Maria Irene

In a recent Twitter thread, financial analyst Nick Gerli (@nickgerli1) shared his insights on the U.S. housing market and why he believes higher interest rates will ultimately lead to real capitulation in the market. Gerli explains that the unprecedented era of low borrowing costs, with the Fed Funds Rate averaging only 1.0% for the past 20 years, caused home prices to rise way above fundamentals.

However, now that the Fed Funds Rate has been hiked back up to 5.0%, Gerli expects that it will take some time to deleverage the madness that occurred in both housing and stocks, due to the interest rate lags. He asserts that the mentality of real estate investors will shift over the next several years as they begin to lose money on their investments, experience evaporating rent growth, and see vacancies rise. This will lead to the housing market no longer being viewed as a “good” investment.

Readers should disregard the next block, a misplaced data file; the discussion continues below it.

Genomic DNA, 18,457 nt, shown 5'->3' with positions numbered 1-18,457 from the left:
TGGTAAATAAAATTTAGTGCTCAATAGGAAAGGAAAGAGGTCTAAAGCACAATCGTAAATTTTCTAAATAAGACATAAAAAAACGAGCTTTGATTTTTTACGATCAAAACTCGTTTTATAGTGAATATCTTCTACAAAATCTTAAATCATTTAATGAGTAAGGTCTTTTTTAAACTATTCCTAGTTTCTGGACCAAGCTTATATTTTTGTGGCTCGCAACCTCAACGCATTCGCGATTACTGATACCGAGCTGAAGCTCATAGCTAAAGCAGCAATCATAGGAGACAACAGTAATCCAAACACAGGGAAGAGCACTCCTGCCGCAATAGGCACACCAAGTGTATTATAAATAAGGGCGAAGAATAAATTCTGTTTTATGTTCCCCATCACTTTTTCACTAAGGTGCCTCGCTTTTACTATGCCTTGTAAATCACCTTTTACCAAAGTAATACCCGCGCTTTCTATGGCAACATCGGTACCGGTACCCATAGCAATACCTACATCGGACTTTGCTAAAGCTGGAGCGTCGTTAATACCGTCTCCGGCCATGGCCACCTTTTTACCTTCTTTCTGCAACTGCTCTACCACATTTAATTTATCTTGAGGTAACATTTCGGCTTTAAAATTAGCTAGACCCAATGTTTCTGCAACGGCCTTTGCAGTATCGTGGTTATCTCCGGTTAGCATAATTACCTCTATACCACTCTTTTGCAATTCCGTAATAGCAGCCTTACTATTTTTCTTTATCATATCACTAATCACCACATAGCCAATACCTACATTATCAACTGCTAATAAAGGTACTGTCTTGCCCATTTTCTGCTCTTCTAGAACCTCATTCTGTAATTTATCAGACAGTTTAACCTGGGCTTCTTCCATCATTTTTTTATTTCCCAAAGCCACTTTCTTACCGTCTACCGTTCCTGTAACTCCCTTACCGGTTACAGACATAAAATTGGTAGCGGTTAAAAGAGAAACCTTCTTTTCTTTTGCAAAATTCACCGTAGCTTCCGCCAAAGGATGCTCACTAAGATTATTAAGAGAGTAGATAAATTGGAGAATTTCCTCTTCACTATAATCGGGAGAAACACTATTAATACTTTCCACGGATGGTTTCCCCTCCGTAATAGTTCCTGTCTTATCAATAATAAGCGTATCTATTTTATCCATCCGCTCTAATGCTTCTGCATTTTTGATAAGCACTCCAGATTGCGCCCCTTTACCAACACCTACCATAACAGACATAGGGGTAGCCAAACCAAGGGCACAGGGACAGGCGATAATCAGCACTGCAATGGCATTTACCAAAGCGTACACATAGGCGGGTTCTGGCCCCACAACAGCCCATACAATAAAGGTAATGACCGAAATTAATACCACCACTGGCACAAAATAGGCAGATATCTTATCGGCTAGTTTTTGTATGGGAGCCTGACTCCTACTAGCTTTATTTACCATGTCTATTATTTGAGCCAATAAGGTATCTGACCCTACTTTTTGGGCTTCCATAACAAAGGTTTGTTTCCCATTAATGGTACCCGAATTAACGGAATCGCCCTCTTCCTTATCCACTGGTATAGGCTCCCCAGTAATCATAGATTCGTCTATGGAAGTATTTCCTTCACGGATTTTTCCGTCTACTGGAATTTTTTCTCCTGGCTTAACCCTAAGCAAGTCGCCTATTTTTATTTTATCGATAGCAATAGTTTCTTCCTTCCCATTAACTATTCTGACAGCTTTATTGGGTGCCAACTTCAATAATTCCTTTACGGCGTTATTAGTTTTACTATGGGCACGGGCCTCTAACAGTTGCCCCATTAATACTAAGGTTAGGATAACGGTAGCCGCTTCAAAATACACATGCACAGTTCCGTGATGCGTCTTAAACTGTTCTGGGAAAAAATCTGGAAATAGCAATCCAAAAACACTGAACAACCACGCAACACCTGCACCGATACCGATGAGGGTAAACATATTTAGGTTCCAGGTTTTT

Despite some arguing that a housing shortage will keep prices high, Gerli believes this is a misperception. He notes that inventory is low for other reasons, such as government foreclosure moratoriums during the pandemic, $5 trillion in money printing, and a record-low 3.5% unemployment rate. Gerli emphasizes that these factors are temporary and a result of 20+ years of interest rate suppression.

With interest rates now on the rise and recession clouds looming, Gerli points out that the Conference Board’s Leading Economic Indicator (LEI) Index is showing further contraction, which is well into recession signal territory. He predicts that job losses will ultimately lead to more inventory in the housing market, causing a significant shift in the market’s dynamics.

As we enter a new era of higher interest rates, Gerli’s analysis suggests that the U.S. housing market will face significant challenges, and investors should be prepared for the potential consequences.


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